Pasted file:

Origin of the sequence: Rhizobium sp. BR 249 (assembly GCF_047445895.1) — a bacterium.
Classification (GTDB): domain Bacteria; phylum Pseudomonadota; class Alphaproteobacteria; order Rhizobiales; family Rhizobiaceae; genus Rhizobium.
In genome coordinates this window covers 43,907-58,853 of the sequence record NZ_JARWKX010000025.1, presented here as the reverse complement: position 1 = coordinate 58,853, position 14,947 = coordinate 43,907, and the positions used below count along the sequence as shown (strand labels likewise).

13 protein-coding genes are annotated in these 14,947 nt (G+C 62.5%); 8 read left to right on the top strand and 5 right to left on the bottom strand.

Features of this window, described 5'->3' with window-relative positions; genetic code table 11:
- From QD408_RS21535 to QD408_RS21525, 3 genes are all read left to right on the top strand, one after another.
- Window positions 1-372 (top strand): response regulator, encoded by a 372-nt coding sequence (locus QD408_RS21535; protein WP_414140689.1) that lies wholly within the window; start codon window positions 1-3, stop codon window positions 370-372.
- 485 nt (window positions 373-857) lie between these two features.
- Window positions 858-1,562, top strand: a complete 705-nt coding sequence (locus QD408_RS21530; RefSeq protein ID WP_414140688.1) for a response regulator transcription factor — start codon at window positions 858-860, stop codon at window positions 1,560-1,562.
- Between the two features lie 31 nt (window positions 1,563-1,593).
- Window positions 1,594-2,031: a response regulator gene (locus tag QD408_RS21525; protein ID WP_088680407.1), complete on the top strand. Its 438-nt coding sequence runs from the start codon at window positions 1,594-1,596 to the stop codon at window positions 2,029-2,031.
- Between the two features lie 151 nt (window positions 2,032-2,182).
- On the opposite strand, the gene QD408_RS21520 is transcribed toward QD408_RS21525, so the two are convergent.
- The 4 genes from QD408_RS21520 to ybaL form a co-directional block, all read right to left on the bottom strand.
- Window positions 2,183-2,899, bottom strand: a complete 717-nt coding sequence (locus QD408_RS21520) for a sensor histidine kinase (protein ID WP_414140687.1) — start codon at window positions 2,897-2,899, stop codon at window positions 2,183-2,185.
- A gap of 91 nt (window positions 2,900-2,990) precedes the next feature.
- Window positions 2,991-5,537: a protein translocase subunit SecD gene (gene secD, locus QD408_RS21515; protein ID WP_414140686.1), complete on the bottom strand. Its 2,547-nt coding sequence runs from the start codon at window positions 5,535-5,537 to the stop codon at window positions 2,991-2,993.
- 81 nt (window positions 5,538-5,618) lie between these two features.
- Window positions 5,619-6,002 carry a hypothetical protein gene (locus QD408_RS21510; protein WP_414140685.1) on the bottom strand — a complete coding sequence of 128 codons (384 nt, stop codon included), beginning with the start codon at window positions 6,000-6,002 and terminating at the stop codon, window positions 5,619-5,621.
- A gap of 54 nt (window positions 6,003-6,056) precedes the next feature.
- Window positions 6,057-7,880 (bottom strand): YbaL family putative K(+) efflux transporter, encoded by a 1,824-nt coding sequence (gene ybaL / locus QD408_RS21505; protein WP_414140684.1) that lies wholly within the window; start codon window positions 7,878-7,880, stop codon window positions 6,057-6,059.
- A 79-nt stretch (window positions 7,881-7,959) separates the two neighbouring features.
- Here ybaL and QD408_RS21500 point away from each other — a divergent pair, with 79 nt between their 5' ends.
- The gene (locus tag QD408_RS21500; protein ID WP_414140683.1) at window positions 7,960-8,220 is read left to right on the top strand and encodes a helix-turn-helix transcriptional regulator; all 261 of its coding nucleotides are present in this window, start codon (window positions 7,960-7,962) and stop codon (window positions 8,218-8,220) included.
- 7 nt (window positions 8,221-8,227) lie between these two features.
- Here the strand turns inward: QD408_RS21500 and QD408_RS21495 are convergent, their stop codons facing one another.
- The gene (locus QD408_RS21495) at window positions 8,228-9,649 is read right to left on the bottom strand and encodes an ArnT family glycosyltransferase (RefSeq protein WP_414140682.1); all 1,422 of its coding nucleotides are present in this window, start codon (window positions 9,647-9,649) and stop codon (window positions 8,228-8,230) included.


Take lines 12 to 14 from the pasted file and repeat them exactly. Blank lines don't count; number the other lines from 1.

- Between the two features lie 151 nt (window positions 2,032-2,182).
- On the opposite strand, the gene QD408_RS21520 is transcribed toward QD408_RS21525, so the two are convergent.
- The 4 genes from QD408_RS21520 to ybaL form a co-directional block, all read right to left on the bottom strand.